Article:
The Truth About China's New Animal Testing Laws

A two-year-old law requiring mandatory animal testing of "ordinary" cosmetics has been rescinded, but animal rights activists see the change as bittersweet.
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Publish date:
July 8, 2014
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animal testing, animal cruelty, China laws, cosmetic testing

Last week, China took what you might call a big baby step away from animal cruelty. Their food and drug administration lifted the requirement for testing certain cosmetics on animals.

In many ways, this is a major victory for animal rights activists (and animals), but there are a lot of "buts," and a long way to go.

Let me break it down for you.

“Ordinary” Cosmetics

Animal testing is no longer required on what the government has deemed “ordinary” cosmetics, which include makeup, perfume, shampoos and conditioners, nail polishes, and basic skincare products like moisturizers.

Animal testing is still mandatory for “special use” cosmetics described as hair dyes, texture-changing hair treatments (like perms), antiperspirants, sunscreens, and skin-whitening products.

Not Mandatory, But Not Outlawed

Just because companies no longer have to test “ordinary cosmetics” on animals doesn’t mean they won’t. It’s up to individual companies to change their testing policies, and it’s unrealistic to expect them to change overnight.

However, Humane Society International is hopeful that a voluntary shift away from animal testing of ordinary cosmetics could mean a significant decrease in the suffering of rabbits, mice, and other animals.

“If every eligible company took advantage of the policy change, we estimate up to 10,000 animals a year could be saved in China,” HSI said in a statement.


Imports Are Unaffected

This is a pretty big deal, especially for those of you who avoid using brands that sell in China because of animal testing. The lifting of the requirement applies only to cosmetics produced and sold in China. That means that all non-Chinese brands selling their cosmetics in China are still subject to mandatory animal testing before their products can hit the market there.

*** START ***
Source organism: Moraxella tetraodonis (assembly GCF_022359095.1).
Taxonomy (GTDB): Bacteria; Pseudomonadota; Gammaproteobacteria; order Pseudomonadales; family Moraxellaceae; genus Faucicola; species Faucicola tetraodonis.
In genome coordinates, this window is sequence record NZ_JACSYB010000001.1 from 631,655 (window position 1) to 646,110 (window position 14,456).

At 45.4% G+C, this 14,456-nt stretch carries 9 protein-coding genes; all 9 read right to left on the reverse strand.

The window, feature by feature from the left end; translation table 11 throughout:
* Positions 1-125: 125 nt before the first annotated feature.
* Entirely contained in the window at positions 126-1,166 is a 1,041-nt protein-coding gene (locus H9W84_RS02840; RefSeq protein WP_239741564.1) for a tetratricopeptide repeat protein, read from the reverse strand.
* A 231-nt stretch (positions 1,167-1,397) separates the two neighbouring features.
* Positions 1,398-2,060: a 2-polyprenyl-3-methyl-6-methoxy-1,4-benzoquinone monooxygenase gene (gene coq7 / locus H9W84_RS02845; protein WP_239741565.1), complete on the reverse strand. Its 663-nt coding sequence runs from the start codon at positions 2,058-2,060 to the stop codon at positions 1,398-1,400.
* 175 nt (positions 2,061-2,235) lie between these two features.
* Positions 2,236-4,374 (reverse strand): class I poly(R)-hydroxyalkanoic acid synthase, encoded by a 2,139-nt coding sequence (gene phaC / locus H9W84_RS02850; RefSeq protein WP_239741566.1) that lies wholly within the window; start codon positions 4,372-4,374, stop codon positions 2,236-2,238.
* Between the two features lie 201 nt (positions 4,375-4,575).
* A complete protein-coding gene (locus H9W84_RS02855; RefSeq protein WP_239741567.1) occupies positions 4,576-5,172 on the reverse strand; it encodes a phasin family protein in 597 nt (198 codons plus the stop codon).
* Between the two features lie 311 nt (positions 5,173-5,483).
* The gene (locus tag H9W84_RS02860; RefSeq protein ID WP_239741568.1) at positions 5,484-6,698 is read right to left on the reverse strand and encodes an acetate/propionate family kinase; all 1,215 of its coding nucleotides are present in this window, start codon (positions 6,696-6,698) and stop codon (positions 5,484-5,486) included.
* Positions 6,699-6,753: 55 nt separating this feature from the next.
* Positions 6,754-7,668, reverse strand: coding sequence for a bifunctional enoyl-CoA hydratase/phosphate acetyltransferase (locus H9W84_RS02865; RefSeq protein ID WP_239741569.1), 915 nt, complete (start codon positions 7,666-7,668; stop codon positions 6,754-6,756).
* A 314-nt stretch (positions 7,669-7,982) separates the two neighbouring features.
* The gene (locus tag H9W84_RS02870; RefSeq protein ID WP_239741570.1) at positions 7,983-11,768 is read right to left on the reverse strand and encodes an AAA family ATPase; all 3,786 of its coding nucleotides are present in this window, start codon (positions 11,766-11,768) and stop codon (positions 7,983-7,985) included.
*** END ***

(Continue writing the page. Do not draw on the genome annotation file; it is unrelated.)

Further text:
For example, although Estée Lauder and the many brands under its company umbrella (MAC, Clinique, Aveda, Ojon, Smashbox, and more) do not test their products or ingredients on animals or hire others to test on their behalf, they do sell their products in China, so by law, their products must be tested there.

“As a global company, we are committed to providing our products and services to our consumers where they live,” Estée Lauder states on their website, “and we must comply with all legal requirements in the countries where we do business.”

Both Estée Lauder and L’Oréal contribute to research for animal-testing alternatives that they hope will eventually be adopted by China.

“We are working in close collaboration with the different Chinese regulatory authorities to bring rapid change to the regulatory framework of cosmetics products which requires animal testing, so can be recognized [sic] the many alternative methods that are already validated in many other countries,” L’Oréal explains on their website. “L’Oréal thus contributed in November 2013 to the first-phase for the validation of a skin irritation alternative method in China.”

Some major cosmetics companies, like Revlon, have pulled out of the Chinese market (although it’s not clear if the decision was based on their animal testing stance or poor performance), while other popular brands, like LUSH, won’t even consider selling there.

“LUSH and other cruelty-free companies are still unable to trade in China currently, as this legislation does not allow for fully non-animal tested cosmetics to come to market,” LUSH ethics director Hilary Jones tells HSI. “We look forward to further progressive legislation in this area which will put China on par with Europe, which would allow Chinese cosmetics companies to trade into Europe and allow us to operate cruelty-free in China.” The European Union banned the import and sale of all animal-tested cosmetics in 2013.

Post-Market Surveillance

Even if China does eventually allow imported cosmetics into their market without animal testing, they still do something called post-market surveillance testing.

“China will almost certainly increase its post-market surveillance testing, so I’m afraid for the time being it is impossible for a cruelty-free company to manufacture and sell in China without the risk that its products will be dripped in a rabbit’s eyes or forced down a mouse’s throat,” HSI’s China policy adviser Peter Li says. “We’re determined to end all such suffering, and this rule change is a step in the right direction, but we’re not there yet.”

To see which beauty brands sell in China (and thus accept their imported-cosmetics animal-testing laws), mybeautybunny.com has a pretty thorough and up-to-date list. You can also check out Sephora China’s brand list for a solid idea of non-drugstore beauty brands sold there.

What’s your stance on China’s changing animal-testing rules? How do you feel about beauty brands that sell there?